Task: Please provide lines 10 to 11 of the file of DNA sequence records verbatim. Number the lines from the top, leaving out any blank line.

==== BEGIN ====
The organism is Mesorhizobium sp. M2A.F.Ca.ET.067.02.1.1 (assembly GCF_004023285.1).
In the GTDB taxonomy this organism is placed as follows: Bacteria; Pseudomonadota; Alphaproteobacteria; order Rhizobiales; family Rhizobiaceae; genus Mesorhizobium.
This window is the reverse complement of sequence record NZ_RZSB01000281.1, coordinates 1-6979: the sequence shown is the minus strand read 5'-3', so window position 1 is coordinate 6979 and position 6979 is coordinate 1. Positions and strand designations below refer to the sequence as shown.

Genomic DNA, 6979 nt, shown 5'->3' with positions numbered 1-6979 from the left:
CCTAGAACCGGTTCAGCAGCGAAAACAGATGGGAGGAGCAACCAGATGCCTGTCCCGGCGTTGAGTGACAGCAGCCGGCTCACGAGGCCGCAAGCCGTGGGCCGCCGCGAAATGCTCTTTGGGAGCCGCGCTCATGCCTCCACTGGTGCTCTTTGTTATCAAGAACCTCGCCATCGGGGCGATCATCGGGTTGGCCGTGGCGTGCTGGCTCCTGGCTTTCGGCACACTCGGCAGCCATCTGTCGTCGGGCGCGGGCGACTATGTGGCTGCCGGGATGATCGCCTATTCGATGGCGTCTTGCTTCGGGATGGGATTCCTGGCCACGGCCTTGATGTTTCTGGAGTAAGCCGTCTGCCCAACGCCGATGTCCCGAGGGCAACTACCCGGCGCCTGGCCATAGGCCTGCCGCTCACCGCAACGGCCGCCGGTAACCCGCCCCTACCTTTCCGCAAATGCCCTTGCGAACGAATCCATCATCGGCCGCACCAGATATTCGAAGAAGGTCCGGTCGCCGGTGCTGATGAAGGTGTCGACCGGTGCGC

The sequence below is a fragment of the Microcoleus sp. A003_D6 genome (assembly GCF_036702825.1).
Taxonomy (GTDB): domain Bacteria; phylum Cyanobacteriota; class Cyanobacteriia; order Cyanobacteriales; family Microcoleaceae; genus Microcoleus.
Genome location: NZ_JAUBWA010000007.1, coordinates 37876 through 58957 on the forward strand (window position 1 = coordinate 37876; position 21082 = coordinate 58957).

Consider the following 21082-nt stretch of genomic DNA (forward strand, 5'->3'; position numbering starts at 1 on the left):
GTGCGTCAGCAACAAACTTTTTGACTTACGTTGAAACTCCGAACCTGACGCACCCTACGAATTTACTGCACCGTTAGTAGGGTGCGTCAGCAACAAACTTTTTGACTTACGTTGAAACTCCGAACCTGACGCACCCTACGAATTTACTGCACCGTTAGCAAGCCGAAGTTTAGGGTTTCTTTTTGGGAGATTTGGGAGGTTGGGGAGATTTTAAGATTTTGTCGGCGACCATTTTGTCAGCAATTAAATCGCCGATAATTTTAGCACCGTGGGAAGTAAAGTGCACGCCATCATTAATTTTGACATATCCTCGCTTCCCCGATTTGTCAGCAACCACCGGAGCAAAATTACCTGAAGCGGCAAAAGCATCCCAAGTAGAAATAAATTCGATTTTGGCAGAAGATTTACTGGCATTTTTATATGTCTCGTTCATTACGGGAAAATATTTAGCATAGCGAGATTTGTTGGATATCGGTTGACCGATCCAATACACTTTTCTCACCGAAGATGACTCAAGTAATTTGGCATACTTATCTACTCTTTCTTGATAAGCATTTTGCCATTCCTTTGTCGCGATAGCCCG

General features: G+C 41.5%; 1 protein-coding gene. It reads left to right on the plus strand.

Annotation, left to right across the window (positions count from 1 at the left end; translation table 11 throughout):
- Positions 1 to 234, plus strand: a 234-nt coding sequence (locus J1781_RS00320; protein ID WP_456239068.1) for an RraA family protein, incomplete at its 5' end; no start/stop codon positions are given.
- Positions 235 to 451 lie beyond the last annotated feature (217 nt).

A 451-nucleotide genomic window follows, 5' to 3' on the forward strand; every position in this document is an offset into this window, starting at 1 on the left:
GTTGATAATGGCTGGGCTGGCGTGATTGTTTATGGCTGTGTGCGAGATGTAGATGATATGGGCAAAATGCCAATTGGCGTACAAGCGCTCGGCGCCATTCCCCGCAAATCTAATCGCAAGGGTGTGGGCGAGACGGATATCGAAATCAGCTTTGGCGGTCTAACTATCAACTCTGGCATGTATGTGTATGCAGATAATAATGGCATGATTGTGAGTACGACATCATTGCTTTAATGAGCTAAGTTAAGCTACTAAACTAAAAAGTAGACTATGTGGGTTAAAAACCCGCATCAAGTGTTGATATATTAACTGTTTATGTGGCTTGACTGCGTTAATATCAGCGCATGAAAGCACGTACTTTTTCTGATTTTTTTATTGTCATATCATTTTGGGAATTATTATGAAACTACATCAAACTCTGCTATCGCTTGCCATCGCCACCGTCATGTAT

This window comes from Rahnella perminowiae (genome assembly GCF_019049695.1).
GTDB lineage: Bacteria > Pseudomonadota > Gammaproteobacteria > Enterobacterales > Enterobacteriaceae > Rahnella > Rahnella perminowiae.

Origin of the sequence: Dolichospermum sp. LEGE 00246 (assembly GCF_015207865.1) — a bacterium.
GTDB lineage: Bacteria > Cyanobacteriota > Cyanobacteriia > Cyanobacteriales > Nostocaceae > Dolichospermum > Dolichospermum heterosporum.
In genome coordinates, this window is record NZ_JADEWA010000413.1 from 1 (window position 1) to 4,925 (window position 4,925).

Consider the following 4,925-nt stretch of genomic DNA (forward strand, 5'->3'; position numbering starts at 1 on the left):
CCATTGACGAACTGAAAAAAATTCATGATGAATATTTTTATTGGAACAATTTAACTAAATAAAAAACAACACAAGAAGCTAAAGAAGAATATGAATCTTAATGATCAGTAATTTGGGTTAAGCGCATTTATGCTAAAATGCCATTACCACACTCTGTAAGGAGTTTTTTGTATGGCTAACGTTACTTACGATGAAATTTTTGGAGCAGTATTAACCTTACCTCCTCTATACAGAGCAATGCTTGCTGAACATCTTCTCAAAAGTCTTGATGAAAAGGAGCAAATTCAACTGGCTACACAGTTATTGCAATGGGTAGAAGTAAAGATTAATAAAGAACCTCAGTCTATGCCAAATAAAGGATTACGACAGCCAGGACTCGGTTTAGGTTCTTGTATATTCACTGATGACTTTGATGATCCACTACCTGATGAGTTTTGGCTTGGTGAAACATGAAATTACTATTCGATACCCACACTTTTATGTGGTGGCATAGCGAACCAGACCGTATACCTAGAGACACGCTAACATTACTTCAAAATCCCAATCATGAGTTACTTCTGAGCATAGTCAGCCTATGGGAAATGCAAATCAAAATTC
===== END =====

GTGCGTCAGCAACAAACTTTTTGACTTACGTTGAAACTCCGAACCTGACGCACCCTACGAATTTACTGCACCGTTAGTAGGGTGCGTCAGCAACAAACTTTTTGACTTACGTTGAAACTCCGAACCTGACGCACCCTACGAATTTACTGCACCGTTAGCAAGCCGAAGTTTAGGGTTTCTTTTTGGGAGATTTGGGAGGTTGGGGAGATTTTAAGATTTTGTCGGCGACCATTTTGTCAGCAATTAAATCGCCGATAATTTTAGCACCGTGGGAAGTAAAGTGCACGCCATCATTAATTTTGACATATCCTCGCTTCCCCGATTTGTCAGCAACCACCGGAGCAAAATTACCTGAAGCGGCAAAAGCATCCCAAGTAGAAATAAATTCGATTTTGGCAGAAGATTTACTGGCATTTTTATATGTCTCGTTCATTACGGGAAAATATTTAGCATAGCGAGATTTGTTGGATATCGGTTGACCGATCCAATACACTTTTCTCACCGAAGATGACTCAAGTAATTTGGCATACTTATCTACTCTTTCTTGATAAGCATTTTGCCATTCCTTTGTCGCGATAGCCCG

General features: G+C 41.5%; 1 protein-coding gene. It reads left to right on the plus strand.